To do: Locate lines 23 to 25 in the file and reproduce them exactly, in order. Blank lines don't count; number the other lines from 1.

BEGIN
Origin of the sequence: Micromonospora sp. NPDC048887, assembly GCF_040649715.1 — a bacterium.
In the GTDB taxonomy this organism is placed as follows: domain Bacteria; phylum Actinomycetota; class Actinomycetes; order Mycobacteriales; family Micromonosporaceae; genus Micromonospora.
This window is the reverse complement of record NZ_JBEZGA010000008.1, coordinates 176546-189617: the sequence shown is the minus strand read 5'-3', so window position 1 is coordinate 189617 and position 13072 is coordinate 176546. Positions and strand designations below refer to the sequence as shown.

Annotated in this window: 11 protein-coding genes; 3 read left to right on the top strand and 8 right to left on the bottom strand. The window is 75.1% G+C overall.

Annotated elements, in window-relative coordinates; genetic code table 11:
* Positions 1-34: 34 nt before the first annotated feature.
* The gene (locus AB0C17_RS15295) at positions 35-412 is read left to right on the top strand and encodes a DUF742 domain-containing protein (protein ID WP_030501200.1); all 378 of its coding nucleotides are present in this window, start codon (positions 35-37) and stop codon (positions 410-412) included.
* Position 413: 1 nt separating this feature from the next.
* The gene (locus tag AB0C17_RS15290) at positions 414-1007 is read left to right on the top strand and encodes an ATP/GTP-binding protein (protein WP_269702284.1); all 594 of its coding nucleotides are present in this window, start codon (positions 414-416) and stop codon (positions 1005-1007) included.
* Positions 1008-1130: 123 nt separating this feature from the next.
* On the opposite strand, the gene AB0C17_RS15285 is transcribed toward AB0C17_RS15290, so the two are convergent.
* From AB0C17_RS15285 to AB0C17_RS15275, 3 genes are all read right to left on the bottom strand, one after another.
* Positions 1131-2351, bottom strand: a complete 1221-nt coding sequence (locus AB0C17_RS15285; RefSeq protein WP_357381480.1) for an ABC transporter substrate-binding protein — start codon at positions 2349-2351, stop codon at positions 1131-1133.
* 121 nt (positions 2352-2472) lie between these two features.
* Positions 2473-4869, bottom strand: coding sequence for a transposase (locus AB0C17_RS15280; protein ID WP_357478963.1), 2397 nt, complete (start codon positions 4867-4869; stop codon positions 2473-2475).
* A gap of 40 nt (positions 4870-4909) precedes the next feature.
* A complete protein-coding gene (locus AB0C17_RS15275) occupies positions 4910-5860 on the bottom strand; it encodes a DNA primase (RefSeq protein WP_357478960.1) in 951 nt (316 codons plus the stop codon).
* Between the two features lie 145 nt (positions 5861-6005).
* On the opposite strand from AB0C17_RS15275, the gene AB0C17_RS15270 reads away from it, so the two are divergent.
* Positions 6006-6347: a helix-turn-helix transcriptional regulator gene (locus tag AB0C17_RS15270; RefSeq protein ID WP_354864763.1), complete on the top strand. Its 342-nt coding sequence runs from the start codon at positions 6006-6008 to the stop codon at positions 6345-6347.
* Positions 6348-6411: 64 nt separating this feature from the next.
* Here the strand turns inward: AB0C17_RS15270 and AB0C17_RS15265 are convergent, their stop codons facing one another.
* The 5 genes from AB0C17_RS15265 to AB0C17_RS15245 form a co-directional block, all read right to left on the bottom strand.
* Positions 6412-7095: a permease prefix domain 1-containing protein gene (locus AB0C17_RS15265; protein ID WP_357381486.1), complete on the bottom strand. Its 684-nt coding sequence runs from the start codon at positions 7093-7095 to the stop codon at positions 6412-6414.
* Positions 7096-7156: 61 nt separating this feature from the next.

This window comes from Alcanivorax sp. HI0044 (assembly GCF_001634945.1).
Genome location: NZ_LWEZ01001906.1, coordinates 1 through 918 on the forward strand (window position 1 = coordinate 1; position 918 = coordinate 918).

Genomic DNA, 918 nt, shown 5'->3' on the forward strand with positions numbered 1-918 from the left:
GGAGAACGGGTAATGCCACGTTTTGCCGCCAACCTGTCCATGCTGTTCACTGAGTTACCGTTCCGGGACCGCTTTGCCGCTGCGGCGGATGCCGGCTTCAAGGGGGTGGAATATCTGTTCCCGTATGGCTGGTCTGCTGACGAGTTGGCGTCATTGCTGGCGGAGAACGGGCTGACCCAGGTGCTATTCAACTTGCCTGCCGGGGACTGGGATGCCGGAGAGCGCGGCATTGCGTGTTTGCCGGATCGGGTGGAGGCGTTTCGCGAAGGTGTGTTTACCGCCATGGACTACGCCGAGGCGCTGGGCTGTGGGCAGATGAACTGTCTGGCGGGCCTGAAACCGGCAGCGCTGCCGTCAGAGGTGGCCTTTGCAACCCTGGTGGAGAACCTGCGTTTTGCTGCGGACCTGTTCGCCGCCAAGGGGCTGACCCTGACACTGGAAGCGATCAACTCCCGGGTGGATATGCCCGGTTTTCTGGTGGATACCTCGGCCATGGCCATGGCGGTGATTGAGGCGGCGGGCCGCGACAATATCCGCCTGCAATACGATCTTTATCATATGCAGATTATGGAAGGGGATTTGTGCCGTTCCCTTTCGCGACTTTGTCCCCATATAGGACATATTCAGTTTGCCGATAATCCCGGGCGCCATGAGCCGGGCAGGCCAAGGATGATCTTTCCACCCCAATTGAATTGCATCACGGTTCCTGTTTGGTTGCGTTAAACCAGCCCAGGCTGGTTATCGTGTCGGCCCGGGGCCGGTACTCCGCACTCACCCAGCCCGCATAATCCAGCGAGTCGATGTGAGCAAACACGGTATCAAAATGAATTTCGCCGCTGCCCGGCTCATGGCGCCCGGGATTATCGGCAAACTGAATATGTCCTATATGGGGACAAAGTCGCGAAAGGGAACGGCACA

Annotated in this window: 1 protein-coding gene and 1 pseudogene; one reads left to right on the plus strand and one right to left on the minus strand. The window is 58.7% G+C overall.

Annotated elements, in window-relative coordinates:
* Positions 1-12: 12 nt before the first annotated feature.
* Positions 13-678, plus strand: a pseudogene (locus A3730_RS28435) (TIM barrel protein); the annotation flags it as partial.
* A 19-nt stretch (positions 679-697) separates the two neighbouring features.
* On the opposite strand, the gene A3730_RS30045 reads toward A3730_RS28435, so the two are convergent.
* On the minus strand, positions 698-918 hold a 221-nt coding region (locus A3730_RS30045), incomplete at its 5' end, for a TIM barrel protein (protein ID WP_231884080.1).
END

* The 5 genes from AB0C17_RS15265 to AB0C17_RS15245 form a co-directional block, all read right to left on the bottom strand.
* Positions 6412-7095: a permease prefix domain 1-containing protein gene (locus AB0C17_RS15265; protein ID WP_357381486.1), complete on the bottom strand. Its 684-nt coding sequence runs from the start codon at positions 7093-7095 to the stop codon at positions 6412-6414.
* Positions 7096-7156: 61 nt separating this feature from the next.